Kitchen textile suppliers look to imports for cost advantages
By Cecile B. Corral -- Home Textiles Today, 2/12/2001 12:00:00 AM
NEW YORK -Ask kitchen textile manufacturers why their businesses are becoming predominantly imported, and they will sum it up in a single-word: price.
"It's either import or die," said Ron Taylor, national sales manager for The American Fabrics Company, based here. "If you're not importing, you can't be in the business. The reason? Foreign manufacturers produce the quality we need at the price the market demands."
Added Mark Siegel, president and ceo of Elrene Home Fashions, also based here: "The States just can't compete with the overseas market. I have never been able to buy anything domestically at the right price. To get volume at a price, you just have to go offshore if you want to be a player."
Prices of both labor and goods abroad-mainly China, India, the Middle East and parts of Europe-are far more competitive and cost-effective for kitchen textile manufacturers in the U.S., causing a down-spiraling effect for domestic manufacturers and its labor force. According to a survey conducted by Home Textiles Today's research department, 63 percent of kitchen textile products-kitchen towels, dishcloths, potholders/mitts and chairpads-are imported vs. 37 percent made domestically.
"Overseas, the workers just pump out the goods," Siegel explained. "The difference over there is that people want to work. When we go to a factory in China, no one looks up. They stay focused on their work. They produce more, for a much lower rate, and that's why the direction of imports is going higher and higher."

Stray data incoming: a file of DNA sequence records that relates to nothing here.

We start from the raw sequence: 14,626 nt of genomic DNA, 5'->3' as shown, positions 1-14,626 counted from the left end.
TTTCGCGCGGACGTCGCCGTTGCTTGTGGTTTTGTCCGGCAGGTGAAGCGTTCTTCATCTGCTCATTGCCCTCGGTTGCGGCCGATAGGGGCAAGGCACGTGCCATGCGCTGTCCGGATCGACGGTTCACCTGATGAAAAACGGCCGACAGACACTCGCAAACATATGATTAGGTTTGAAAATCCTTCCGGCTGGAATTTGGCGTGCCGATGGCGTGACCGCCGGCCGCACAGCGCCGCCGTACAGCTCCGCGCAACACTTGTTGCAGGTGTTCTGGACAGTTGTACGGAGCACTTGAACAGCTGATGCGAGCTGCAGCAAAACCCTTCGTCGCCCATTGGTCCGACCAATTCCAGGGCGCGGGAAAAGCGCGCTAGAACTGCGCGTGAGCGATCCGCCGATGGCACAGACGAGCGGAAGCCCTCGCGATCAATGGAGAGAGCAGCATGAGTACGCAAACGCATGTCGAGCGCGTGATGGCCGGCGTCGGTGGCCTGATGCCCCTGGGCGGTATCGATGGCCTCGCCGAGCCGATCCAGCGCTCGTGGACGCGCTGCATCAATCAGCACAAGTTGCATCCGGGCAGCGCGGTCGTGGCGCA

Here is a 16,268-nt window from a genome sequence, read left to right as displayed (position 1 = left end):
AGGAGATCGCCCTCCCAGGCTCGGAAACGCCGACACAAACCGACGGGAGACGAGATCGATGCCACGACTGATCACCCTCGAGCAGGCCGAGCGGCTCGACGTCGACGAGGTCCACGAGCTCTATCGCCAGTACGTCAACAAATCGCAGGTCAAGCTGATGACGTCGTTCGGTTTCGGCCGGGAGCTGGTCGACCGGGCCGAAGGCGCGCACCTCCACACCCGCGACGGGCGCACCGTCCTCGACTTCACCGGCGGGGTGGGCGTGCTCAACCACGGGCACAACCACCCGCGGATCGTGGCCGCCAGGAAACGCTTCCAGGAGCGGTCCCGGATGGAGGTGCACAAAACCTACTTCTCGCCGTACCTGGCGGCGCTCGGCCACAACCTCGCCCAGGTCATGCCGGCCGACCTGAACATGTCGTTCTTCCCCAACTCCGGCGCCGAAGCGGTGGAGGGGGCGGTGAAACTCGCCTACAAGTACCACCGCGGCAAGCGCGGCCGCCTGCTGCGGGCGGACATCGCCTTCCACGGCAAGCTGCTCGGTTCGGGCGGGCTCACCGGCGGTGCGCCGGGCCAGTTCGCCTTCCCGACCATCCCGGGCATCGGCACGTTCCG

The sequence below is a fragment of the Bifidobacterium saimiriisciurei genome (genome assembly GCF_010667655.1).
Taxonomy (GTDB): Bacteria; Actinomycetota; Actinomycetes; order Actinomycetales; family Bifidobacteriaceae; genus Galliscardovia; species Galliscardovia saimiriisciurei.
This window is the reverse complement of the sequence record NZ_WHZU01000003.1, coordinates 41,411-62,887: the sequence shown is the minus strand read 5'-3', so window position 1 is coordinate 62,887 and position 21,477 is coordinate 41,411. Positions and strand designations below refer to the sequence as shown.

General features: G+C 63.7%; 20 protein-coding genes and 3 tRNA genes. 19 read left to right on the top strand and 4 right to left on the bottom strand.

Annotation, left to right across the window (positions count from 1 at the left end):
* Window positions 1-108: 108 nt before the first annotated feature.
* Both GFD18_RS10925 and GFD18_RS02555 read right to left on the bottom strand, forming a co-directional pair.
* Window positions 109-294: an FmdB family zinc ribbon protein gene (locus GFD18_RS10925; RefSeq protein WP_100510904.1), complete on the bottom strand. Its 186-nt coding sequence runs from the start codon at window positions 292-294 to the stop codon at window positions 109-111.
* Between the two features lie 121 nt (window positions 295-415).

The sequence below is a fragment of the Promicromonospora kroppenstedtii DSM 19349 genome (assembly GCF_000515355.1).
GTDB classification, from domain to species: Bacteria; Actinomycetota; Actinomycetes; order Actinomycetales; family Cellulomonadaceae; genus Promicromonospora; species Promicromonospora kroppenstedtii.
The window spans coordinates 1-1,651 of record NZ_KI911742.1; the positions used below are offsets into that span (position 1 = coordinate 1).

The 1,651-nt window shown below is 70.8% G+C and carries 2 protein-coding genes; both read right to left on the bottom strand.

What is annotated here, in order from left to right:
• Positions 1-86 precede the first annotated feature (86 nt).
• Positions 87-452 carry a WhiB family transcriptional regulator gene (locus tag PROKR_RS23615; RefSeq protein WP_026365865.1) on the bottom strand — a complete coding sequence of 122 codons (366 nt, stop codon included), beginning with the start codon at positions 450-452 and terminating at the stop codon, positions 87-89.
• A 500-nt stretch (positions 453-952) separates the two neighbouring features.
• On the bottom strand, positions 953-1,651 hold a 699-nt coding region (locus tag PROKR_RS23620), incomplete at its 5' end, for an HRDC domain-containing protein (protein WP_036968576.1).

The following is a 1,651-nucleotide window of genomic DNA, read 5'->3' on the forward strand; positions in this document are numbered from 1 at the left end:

Kurt Hamburger, president and managing director of Lintex Linens, based here, noted that all his kitchen textiles are imported. "I even import pieced goods and then put them together here. A lot more importing is going on these days in the industry because it makes more sense. The prices are by far and away better."
Louisville Bedding, based in Louisville, KY, is mainly a domestics manufacturer of kitchen textiles and table linens. "But because most of our competitors are now importing and because many retailers are now just going direct, we are starting to build up our import business a little more each market," said Stacy Toner, director of product development and design.
For AvonHome, based in Braintree, MA, importing is a more lucrative strategy to support its mostly seasonal kitchen textile business, president George Kouri said.
"We do a lot of our kitchen textiles as one-time purchase opportunities so that we don't end up with residual inventories, and importing makes that possible," he said.
Another factor is that product made of 100 percent cotton, which is the fabric used in 83 percent of kitchen textiles, the survey found, is mainly an imported fabric because there is no restricted quota.
"Blends do [have quotas] and so do poly-cottons, but not 100 percent cotton," said Anthony Abbadessa, vp, product development for Edison, NJ-based Stone Brook Linens.
"[Cotton's] easiest to work with," said Lance Orlick, executive vp at Ridgefield, CT-based Windham Weavers.
"It's easy care, it's soft, customers understand it and it takes well to color and dyes," said Orlick, who added that his company for the first time introduced kitchen textiles-all imported-to its offerings at the winter mini-market in New York held last week.
"Cotton works-it dries," added Dan Harris, vp, marketing and product development for Niles, IL-based Revere Mills.
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